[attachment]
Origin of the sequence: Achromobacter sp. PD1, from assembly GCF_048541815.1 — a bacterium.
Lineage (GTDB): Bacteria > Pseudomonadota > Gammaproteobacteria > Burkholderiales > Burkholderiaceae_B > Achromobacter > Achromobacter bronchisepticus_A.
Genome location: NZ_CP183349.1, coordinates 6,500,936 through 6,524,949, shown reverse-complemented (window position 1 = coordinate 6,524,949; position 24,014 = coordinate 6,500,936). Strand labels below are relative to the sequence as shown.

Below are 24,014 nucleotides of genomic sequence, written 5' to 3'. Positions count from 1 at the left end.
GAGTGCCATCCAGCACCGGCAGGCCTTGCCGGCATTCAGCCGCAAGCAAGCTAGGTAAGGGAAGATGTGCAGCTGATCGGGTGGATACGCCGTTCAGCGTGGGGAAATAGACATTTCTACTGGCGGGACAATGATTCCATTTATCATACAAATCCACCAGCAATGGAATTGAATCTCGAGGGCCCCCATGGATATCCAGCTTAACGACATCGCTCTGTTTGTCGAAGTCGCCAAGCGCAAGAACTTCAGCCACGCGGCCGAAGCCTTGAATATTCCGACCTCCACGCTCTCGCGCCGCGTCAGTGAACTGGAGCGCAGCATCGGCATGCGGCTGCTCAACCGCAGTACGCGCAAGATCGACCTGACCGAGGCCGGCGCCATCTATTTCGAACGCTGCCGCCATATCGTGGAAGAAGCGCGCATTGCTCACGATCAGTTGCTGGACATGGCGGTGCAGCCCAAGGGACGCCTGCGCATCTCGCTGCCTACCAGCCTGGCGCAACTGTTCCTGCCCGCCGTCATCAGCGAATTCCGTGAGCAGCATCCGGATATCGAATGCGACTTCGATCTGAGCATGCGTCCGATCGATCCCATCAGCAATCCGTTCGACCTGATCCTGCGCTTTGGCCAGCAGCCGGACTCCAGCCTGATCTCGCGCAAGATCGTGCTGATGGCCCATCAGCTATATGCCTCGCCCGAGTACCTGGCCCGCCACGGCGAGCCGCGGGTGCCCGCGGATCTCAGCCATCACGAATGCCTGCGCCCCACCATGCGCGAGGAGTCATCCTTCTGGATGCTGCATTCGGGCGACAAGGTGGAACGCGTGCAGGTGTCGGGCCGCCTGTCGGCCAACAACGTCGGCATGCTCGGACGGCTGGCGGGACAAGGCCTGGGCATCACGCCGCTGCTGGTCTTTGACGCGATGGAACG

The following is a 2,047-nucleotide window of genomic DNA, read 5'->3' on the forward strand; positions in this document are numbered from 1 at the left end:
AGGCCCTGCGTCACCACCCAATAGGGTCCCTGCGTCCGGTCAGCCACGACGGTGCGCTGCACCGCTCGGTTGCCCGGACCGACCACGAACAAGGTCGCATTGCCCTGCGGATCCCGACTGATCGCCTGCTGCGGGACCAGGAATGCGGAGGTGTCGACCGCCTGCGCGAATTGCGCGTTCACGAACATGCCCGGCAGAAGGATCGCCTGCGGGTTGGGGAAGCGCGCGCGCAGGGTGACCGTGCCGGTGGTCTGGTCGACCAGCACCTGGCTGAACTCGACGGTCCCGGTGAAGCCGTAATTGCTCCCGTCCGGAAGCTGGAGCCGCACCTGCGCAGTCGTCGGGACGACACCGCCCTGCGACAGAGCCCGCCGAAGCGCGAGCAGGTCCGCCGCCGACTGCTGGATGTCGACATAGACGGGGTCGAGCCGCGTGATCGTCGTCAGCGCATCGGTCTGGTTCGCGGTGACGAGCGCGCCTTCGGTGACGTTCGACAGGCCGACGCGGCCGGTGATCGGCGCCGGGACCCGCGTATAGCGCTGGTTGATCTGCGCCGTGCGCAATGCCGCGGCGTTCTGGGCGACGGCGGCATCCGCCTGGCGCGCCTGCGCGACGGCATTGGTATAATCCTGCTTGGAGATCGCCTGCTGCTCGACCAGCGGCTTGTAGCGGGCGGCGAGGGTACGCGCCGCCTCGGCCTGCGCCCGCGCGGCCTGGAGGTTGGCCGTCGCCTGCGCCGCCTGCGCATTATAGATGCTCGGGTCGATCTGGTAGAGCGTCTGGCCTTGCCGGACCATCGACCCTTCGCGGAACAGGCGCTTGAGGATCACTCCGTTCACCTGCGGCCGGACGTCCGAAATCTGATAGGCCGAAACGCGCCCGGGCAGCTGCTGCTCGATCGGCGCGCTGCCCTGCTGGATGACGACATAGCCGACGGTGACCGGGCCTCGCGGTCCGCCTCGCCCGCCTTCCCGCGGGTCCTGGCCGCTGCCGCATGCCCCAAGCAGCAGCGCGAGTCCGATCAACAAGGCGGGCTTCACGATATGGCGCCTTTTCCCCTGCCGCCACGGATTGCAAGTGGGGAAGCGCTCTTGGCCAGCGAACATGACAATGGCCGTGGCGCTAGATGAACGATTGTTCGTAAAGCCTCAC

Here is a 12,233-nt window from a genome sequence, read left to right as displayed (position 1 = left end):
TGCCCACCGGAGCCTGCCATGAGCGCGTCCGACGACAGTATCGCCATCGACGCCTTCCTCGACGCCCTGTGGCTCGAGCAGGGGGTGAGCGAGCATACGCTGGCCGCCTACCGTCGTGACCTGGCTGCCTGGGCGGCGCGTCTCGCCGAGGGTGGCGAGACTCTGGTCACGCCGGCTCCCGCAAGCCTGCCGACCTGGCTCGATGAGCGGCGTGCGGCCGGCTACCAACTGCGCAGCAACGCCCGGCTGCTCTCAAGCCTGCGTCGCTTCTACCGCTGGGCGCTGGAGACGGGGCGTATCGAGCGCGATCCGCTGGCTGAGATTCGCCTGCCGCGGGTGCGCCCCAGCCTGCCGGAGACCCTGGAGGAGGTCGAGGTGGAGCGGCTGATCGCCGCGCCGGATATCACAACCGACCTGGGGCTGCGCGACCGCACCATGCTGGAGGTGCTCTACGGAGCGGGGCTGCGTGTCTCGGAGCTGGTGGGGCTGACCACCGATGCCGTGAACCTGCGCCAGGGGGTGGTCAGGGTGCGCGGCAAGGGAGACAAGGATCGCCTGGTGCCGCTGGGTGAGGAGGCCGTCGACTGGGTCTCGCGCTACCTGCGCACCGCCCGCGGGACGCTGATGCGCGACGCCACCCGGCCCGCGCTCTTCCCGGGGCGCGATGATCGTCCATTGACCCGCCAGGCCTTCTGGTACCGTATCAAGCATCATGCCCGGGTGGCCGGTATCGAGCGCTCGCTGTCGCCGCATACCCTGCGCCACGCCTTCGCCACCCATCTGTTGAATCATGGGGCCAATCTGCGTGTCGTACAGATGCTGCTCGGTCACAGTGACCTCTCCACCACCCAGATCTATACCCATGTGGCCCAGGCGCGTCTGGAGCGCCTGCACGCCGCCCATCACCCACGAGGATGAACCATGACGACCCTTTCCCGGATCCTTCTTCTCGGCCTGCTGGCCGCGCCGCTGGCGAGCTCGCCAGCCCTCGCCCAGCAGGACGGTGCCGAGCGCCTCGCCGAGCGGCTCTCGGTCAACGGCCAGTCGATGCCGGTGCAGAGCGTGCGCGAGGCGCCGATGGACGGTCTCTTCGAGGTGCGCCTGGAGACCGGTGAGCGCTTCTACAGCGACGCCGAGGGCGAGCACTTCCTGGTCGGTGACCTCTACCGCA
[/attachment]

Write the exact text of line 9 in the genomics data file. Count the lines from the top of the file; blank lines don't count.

TGCCCACCGGAGCCTGCCATGAGCGCGTCCGACGACAGTATCGCCATCGACGCCTTCCTCGACGCCCTGTGGCTCGAGCAGGGGGTGAGCGAGCATACGCTGGCCGCCTACCGTCGTGACCTGGCTGCCTGGGCGGCGCGTCTCGCCGAGGGTGGCGAGACTCTGGTCACGCCGGCTCCCGCAAGCCTGCCGACCTGGCTCGATGAGCGGCGTGCGGCCGGCTACCAACTGCGCAGCAACGCCCGGCTGCTCTCAAGCCTGCGTCGCTTCTACCGCTGGGCGCTGGAGACGGGGCGTATCGAGCGCGATCCGCTGGCTGAGATTCGCCTGCCGCGGGTGCGCCCCAGCCTGCCGGAGACCCTGGAGGAGGTCGAGGTGGAGCGGCTGATCGCCGCGCCGGATATCACAACCGACCTGGGGCTGCGCGACCGCACCATGCTGGAGGTGCTCTACGGAGCGGGGCTGCGTGTCTCGGAGCTGGTGGGGCTGACCACCGATGCCGTGAACCTGCGCCAGGGGGTGGTCAGGGTGCGCGGCAAGGGAGACAAGGATCGCCTGGTGCCGCTGGGTGAGGAGGCCGTCGACTGGGTCTCGCGCTACCTGCGCACCGCCCGCGGGACGCTGATGCGCGACGCCACCCGGCCCGCGCTCTTCCCGGGGCGCGATGATCGTCCATTGACCCGCCAGGCCTTCTGGTACCGTATCAAGCATCATGCCCGGGTGGCCGGTATCGAGCGCTCGCTGTCGCCGCATACCCTGCGCCACGCCTTCGCCACCCATCTGTTGAATCATGGGGCCAATCTGCGTGTCGTACAGATGCTGCTCGGTCACAGTGACCTCTCCACCACCCAGATCTATACCCATGTGGCCCAGGCGCGTCTGGAGCGCCTGCACGCCGCCCATCACCCACGAGGATGAACCATGACGACCCTTTCCCGGATCCTTCTTCTCGGCCTGCTGGCCGCGCCGCTGGCGAGCTCGCCAGCCCTCGCCCAGCAGGACGGTGCCGAGCGCCTCGCCGAGCGGCTCTCGGTCAACGGCCAGTCGATGCCGGTGCAGAGCGTGCGCGAGGCGCCGATGGACGGTCTCTTCGAGGTGCGCCTGGAGACCGGTGAGCGCTTCTACAGCGACGCCGAGGGCGAGCACTTCCTGGTCGGTGACCTCTACCGCA